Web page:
There’s a long-standing rule in the black community that simply states: “no snitching” and the reasoning that follows is phrased as “snitches get stitches”, but why? How have we allowed ourselves, as a people, to become conditioned to accept crime within our own communities? The crimes being committed are made by our people, against our people, and from the outside looking in, it seems so contradictory. I will explain further…
Crimes in predominantly black, low-income neighborhoods (“the hood”) have been an issue for a while now and it has become such a cycle that many people have claimed to being numb to violent acts due to their frequency. For those of us that continue to have feelings of shock, grief, and sadness, when does this cycle end? We do vigils, t-shirts in memoriam, and shout “R.I.P” on every occasion but in the midst of it all is someone who was a witness to the scene, an article from the Miami New Times states:
“we need to hold ourselves accountable when it comes to black-on-black violence. The no-snitching culture applies to thugs killing thugs, but not when innocent young blacks with promising futures are the victims”.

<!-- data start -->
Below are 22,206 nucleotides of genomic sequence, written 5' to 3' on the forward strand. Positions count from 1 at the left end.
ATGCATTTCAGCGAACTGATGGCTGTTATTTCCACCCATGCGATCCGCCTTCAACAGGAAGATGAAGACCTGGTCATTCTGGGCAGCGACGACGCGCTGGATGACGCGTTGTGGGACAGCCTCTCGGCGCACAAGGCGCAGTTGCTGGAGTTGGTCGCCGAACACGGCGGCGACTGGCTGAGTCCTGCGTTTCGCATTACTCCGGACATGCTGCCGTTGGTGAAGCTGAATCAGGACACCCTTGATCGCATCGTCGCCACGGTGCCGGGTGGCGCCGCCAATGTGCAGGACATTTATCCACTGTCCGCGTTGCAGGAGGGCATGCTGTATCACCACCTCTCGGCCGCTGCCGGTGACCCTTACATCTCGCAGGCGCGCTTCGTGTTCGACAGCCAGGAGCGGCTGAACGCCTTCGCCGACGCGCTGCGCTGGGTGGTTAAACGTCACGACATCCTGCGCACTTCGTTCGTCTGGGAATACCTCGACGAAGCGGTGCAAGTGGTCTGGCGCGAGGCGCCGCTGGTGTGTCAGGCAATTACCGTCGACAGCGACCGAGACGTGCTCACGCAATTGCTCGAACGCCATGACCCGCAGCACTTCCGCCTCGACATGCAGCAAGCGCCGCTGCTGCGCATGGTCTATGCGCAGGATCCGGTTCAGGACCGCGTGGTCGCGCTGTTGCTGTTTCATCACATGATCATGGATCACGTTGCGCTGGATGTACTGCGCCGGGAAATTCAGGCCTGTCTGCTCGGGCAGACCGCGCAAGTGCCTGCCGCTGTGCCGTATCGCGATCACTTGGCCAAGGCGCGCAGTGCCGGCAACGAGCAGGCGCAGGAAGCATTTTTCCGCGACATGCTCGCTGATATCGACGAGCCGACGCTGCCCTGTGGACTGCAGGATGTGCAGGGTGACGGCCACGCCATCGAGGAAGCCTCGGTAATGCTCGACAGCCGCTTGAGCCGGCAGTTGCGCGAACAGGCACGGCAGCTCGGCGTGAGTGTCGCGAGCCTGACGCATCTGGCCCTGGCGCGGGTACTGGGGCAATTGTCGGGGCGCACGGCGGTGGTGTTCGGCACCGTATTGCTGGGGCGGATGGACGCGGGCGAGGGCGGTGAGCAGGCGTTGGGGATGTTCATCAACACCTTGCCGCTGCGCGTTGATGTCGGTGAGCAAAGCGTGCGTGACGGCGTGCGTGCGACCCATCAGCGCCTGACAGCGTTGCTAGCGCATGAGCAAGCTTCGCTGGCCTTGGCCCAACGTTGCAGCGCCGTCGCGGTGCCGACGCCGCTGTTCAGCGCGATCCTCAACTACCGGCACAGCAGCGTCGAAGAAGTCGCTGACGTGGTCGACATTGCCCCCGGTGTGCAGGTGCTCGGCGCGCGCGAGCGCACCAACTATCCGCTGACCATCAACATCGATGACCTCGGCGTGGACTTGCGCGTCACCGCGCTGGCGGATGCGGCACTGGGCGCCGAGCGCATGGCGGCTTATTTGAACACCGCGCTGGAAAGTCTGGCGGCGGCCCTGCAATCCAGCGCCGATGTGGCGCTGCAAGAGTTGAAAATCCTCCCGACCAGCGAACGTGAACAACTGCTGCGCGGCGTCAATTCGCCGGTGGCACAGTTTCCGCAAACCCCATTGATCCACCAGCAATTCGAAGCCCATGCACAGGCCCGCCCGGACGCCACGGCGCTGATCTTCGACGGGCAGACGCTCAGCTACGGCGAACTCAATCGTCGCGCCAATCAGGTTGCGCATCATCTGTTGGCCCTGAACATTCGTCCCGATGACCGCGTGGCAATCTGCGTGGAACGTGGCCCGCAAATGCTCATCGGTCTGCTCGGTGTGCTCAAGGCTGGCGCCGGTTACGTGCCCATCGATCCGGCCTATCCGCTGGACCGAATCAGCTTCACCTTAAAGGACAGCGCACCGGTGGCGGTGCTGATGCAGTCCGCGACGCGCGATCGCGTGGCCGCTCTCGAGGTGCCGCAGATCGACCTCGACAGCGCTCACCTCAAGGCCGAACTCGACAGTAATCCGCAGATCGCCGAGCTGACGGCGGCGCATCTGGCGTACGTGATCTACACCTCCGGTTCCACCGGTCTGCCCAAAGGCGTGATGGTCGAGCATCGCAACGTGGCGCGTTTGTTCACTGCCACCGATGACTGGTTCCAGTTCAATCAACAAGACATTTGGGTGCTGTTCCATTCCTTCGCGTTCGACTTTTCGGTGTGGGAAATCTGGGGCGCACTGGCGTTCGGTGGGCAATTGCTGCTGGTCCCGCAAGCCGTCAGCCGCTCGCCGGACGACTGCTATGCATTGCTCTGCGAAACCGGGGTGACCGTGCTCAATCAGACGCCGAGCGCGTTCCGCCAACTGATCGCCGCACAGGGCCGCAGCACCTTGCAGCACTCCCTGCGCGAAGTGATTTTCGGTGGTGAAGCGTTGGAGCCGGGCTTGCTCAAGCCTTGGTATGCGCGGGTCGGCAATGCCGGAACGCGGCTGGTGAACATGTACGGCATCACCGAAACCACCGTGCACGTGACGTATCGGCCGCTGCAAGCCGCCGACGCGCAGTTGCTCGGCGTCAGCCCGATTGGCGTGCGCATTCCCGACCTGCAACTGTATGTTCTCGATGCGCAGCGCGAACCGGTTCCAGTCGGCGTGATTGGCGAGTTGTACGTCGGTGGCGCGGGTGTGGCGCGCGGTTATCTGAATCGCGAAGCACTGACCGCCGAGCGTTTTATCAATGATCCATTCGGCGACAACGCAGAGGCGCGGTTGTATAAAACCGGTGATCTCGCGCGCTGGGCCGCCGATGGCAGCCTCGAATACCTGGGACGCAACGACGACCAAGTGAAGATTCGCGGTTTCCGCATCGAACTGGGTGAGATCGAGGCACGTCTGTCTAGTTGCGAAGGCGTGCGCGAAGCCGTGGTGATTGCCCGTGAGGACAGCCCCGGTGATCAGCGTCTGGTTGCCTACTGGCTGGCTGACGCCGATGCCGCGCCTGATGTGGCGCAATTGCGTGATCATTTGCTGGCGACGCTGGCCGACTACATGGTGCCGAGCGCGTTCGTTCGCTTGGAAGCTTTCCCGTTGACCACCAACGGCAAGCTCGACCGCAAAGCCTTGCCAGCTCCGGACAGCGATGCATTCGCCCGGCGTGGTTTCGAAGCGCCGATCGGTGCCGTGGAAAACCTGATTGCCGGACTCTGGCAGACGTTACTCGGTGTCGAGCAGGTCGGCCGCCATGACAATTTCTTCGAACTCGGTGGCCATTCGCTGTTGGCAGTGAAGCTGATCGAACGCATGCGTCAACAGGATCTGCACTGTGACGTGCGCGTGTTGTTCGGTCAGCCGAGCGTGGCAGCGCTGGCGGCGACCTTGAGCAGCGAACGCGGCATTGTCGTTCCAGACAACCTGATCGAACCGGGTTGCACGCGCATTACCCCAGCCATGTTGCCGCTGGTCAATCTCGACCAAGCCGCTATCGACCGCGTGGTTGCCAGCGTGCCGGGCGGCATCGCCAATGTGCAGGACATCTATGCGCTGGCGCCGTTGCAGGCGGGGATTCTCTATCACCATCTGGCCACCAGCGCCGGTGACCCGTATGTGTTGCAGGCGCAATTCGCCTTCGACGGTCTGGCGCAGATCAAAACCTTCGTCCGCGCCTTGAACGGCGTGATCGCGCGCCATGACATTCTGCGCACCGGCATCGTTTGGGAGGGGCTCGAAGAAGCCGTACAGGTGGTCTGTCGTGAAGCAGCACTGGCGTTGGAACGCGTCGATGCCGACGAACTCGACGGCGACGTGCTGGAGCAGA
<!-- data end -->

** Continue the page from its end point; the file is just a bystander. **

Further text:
Not speaking out against violence that you were a witness to, not only makes you selfish and a coward but you’re telling the families of victims that you don’t care and you give green lights to recurring events like these….
I had conducted a short poll on Facebook, asking users how they felt about the “no snitching” rule within the black community and it seems that each of them stood against it, every single participant, however, was (unintentionally) women, no men cared to comment…
It lead me to a more interesting question of why do our men feel ashamed to say if they saw anything? Now would this no snitching be in effect if we were to witness a white cop gunning down an innocent black man or even worse… a child? [Take a moment look at a few comments in the slideshow below.]